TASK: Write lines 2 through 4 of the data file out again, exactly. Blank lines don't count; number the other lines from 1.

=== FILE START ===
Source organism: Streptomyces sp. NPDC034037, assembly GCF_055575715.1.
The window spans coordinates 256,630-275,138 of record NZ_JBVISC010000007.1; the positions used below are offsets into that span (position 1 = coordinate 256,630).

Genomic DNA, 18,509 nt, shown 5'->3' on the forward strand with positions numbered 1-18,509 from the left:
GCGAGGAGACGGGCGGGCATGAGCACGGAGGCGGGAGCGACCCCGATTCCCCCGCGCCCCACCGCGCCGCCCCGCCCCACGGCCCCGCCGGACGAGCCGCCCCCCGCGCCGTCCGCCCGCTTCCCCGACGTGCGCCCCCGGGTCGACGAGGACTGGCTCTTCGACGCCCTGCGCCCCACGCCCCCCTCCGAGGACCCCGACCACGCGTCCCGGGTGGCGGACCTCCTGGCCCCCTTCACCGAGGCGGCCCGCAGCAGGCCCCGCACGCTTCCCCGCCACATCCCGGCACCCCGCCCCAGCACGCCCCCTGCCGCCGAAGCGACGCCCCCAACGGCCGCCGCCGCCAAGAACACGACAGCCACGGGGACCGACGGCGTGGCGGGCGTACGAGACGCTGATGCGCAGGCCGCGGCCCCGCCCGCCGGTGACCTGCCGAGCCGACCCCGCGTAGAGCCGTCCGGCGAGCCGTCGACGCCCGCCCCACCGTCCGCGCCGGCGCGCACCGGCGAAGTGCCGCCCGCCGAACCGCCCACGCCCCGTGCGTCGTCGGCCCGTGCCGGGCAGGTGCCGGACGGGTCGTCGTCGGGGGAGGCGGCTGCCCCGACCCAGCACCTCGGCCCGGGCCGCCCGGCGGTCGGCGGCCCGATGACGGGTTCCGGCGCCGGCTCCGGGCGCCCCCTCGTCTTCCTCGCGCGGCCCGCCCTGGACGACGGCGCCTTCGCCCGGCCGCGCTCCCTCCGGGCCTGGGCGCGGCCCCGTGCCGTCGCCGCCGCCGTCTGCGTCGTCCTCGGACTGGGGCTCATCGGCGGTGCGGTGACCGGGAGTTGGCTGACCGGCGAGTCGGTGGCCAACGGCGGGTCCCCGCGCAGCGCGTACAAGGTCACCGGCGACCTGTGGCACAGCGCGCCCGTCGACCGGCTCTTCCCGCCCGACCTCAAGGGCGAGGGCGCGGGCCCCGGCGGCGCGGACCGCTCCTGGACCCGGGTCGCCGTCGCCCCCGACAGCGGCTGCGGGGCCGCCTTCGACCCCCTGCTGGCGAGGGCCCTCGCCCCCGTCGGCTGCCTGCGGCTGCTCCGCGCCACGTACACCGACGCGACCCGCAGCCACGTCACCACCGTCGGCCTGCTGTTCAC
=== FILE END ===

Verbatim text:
The window spans coordinates 256,630-275,138 of record NZ_JBVISC010000007.1; the positions used below are offsets into that span (position 1 = coordinate 256,630).

Genomic DNA, 18,509 nt, shown 5'->3' on the forward strand with positions numbered 1-18,509 from the left:
GCGAGGAGACGGGCGGGCATGAGCACGGAGGCGGGAGCGACCCCGATTCCCCCGCGCCCCACCGCGCCGCCCCGCCCCACGGCCCCGCCGGACGAGCCGCCCCCCGCGCCGTCCGCCCGCTTCCCCGACGTGCGCCCCCGGGTCGACGAGGACTGGCTCTTCGACGCCCTGCGCCCCACGCCCCCCTCCGAGGACCCCGACCACGCGTCCCGGGTGGCGGACCTCCTGGCCCCCTTCACCGAGGCGGCCCGCAGCAGGCCCCGCACGCTTCCCCGCCACATCCCGGCACCCCGCCCCAGCACGCCCCCTGCCGCCGAAGCGACGCCCCCAACGGCCGCCGCCGCCAAGAACACGACAGCCACGGGGACCGACGGCGTGGCGGGCGTACGAGACGCTGATGCGCAGGCCGCGGCCCCGCCCGCCGGTGACCTGCCGAGCCGACCCCGCGTAGAGCCGTCCGGCGAGCCGTCGACGCCCGCCCCACCGTCCGCGCCGGCGCGCACCGGCGAAGTGCCGCCCGCCGAACCGCCCACGCCCCGTGCGTCGTCGGCCCGTGCCGGGCAGGTGCCGGACGGGTCGTCGTCGGGGGAGGCGGCTGCCCCGACCCAGCACCTCGGCCCGGGCCGCCCGGCGGTCGGCGGCCCGATGACGGGTTCCGGCGCCGGCTCCGGGCGCCCCCTCGTCTTCCTCGCGCGGCCCGCCCTGGACGACGGCGCCTTCGCCCGGCCGCGCTCCCTCCGGGCCTGGGCGCGGCCCCGTGCCGTCGCCGCCGCCGTCTGCGTCGTCCTCGGACTGGGGCTCATCGGCGGTGCGGTGACCGGGAGTTGGCTGACCGGCGAGTCGGTGGCCAACGGCGGGTCCCCGCGCAGCGCGTACAAGGTCACCGGCGACCTGTGGCACAGCGCGCCCGTCGACCGGCTCTTCCCGCCCGACCTCAAGGGCGAGGGCGCGGGCCCCGGCGGCGCGGACCGCTCCTGGACCCGGGTCGCCGTCGCCCCCGACAGCGGCTGCGGGGCCGCCTTCGACCCCCTGCTGGCGAGGGCCCTCGCCCCCGTCGGCTGCCTGCGGCTGCTCCGCGCCACGTACACCGACGCGACCCGCAGCCACGTCACCACCGTCGGCCTGCTGTTCAC